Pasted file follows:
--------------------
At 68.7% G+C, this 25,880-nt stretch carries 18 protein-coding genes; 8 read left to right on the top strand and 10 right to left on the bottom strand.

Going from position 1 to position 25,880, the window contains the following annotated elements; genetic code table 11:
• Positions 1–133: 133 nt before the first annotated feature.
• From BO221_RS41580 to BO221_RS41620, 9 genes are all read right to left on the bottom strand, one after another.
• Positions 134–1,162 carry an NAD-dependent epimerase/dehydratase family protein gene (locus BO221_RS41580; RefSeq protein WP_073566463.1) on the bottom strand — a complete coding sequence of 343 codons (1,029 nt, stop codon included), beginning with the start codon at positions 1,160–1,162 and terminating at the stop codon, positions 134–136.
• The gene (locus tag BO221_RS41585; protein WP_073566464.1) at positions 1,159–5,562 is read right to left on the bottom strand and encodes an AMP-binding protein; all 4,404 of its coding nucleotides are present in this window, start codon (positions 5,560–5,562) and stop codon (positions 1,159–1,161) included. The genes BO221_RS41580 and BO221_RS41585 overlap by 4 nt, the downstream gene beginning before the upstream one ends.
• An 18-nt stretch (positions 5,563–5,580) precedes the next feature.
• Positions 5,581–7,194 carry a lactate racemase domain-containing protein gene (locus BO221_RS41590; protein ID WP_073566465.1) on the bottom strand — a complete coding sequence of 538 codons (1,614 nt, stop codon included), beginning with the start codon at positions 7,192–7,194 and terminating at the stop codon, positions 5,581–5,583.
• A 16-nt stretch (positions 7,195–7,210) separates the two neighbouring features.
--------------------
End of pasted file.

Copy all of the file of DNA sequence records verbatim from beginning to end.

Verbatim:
At 68.7% G+C, this 25,880-nt stretch carries 18 protein-coding genes; 8 read left to right on the top strand and 10 right to left on the bottom strand.

Going from position 1 to position 25,880, the window contains the following annotated elements; genetic code table 11:
• Positions 1–133: 133 nt before the first annotated feature.
• From BO221_RS41580 to BO221_RS41620, 9 genes are all read right to left on the bottom strand, one after another.
• Positions 134–1,162 carry an NAD-dependent epimerase/dehydratase family protein gene (locus BO221_RS41580; RefSeq protein WP_073566463.1) on the bottom strand — a complete coding sequence of 343 codons (1,029 nt, stop codon included), beginning with the start codon at positions 1,160–1,162 and terminating at the stop codon, positions 134–136.
• The gene (locus tag BO221_RS41585; protein WP_073566464.1) at positions 1,159–5,562 is read right to left on the bottom strand and encodes an AMP-binding protein; all 4,404 of its coding nucleotides are present in this window, start codon (positions 5,560–5,562) and stop codon (positions 1,159–1,161) included. The genes BO221_RS41580 and BO221_RS41585 overlap by 4 nt, the downstream gene beginning before the upstream one ends.
• An 18-nt stretch (positions 5,563–5,580) precedes the next feature.
• Positions 5,581–7,194 carry a lactate racemase domain-containing protein gene (locus BO221_RS41590; protein ID WP_073566465.1) on the bottom strand — a complete coding sequence of 538 codons (1,614 nt, stop codon included), beginning with the start codon at positions 7,192–7,194 and terminating at the stop codon, positions 5,581–5,583.
• A 16-nt stretch (positions 7,195–7,210) separates the two neighbouring features.